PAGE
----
Building a "Snipe" Look Alike

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Joined: 13 Aug 2006, 19:54

07 Dec 2017, 12:22 #21

Edrock wrote:
MooseMan wrote: Fantastic work Ed!

BTW, I think we have a mutual friend called Jim, am I right?
Thanks Moose! Yes,I met Jim on RC Forum and we struck up a friendship. Wound up with a Seguin Tug kit that I had been wanting for some time. Jim is a wonderful person and hope to meet him some day so we can float boats together.  Your Launch that you built with the SEL engine was one of the first builds I watched when starting in this hobby that borders on an obsession. Have looked at your site many times and admired your collection. Not sure if you know but my father has been in live steam for 25 years and still going strong building locomotives from raw materials at 86 years young. He has guided me into this hobby with a wealth of knowledge.
Finally got the engine /prop alignment correct and epoxied in and plan on rudder and protective strut tomorrow. should be priming and painting soon. Do you know if the Snipe came from Bowman with the front cowl painted? I have seen them both ways and am leaning on leaving it bare aluminum.Looking forward to posting a maiden voyage. great to talk to you and I know that you are highly regarded as a seasoned steamer  with lots of experience and knowledge as well. Best regards, Ed
Wow, thanks for the kind words Ed. I'm enjoying talking to Jim, nice to see him on here as well (as "oldiron").

I'm pretty sure the Snipe cowls were always painted. Most examples I've seen were in the typical Hobbies/Bowman creamy yellow.

All the best, Odilon
Cheers, Odilon.

Wrth Ddwr a Thân


Junior Member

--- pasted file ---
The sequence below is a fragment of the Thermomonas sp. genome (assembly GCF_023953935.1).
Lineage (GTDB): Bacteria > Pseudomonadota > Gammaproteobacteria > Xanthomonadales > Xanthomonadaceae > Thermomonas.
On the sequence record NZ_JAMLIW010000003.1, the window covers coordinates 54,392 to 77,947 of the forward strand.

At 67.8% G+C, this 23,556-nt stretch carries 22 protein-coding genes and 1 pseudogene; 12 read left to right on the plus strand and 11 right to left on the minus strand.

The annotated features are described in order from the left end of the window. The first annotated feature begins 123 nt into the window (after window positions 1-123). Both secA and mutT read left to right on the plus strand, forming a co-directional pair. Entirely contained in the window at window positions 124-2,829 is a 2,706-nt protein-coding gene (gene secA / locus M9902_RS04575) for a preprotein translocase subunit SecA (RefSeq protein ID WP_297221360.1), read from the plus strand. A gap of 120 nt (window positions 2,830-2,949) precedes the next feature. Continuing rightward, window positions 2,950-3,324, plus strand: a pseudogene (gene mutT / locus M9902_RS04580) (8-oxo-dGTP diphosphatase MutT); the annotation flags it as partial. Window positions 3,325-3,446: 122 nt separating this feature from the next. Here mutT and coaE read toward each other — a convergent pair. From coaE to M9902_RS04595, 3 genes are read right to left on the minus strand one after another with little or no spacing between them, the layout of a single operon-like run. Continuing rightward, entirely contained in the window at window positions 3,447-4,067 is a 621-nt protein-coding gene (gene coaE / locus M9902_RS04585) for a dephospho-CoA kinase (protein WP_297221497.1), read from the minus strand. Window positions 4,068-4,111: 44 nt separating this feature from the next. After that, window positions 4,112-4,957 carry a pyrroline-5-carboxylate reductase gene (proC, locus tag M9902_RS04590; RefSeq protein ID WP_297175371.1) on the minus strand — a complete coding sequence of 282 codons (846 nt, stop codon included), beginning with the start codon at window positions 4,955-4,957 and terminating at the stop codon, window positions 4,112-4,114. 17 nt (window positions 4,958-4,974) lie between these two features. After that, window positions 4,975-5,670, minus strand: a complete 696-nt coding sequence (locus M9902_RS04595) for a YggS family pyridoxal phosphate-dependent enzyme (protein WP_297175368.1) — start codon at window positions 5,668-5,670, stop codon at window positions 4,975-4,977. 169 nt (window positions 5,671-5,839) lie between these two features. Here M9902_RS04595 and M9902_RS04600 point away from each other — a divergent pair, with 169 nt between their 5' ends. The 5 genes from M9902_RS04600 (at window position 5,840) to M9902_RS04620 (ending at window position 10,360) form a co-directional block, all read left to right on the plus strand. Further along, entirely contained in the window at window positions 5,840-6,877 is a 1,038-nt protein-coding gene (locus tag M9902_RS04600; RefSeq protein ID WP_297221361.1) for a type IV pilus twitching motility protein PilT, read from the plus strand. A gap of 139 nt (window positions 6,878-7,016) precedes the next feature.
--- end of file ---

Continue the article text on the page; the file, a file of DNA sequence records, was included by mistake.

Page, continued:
Joined: 30 Jun 2017, 20:01

07 Dec 2017, 20:24 #22

More progress on the "Snipe a Like"     Was up early this morning after staring at this project for an hour or so and 2 cups of coffee and a pastry, I put some ideas into action. The goal was to complete the running gear today.
Hole for the rudder tube is drilled in the drill press to insure it is straight and square. It will be held in place using 2 part epoxy after painting is complete. this will allow the transom to be easily painted without the obstruction of the tube.
Protective Keel bar is made from solid 1/8" brass rod. 3/16" wide brass bracket with holes are soldered to each end and bent to fit.
Prop and rudder protective bar is fastened using the forward bolt of the prop tube bracket and the rudder tube is threaded 6-32 for a nut to secure it at the transom
Rudder is 1-3/8" wide by 1-3/4" long and is soldered to the shaft that runs thru the tube.
The original Snipes appear to have had a rudder that was not removable. I like to be able to remove parts for replacement and ease of working on them. The rudder post comes up thru the tube and fit into another piece of 1/8" tubing bent as the tiller. A bushing with a grub screw that goes thru the tube to the end of the rudder shaft holds everything in place and allows for adjustment and easy removal.
The completed running gear. Today was a success! I'm liking the name "SNIPE A LIKE" Any thoughts?
Last edited by Edrock on 07 Dec 2017, 21:48, edited 1 time in total.

Junior Member
Joined: 12 Sep 2016, 15:57

07 Dec 2017, 20:46 #23

According to the RSPB web site a woodcock is like a snipe. I've always liked the French word bécasse which means woodcock. It's also the name of one of my favourite bars in Brussels.
Jim Easterbrook, Epsom, UK

"Science owes more to the steam engine than the steam engine owes to science."

Junior Member
Joined: 30 Jun 2017, 20:01

07 Dec 2017, 21:44 #24

Thanks for the input Jim,  Good information too! Since the Bowman's were named after birds "WOODCOCK" might work.  Cheers, Ed

Jon Cameron
Steam Supreme Being
Joined: 25 Aug 2015, 14:35

07 Dec 2017, 21:54 #25

Doing great on this and the details are hopefully going to help me too😀

Now can someone tell me how to get a myford to regrow metal :)


Junior Member
Joined: 30 Jun 2017, 20:01

07 Dec 2017, 22:16 #26

Thanks Jon, Breakdown is tomorrow. Always a little reluctance when reaching this point  but I always figure everything out that comes to mind before painting. Eliminates damage from handling and allows for any re-engineering or errors to be fixed .One of the forum members says;" An engineer that never makes a mistake never builds anything"  Received your PM with address. Will be sure not to delete.   Cheers,  Ed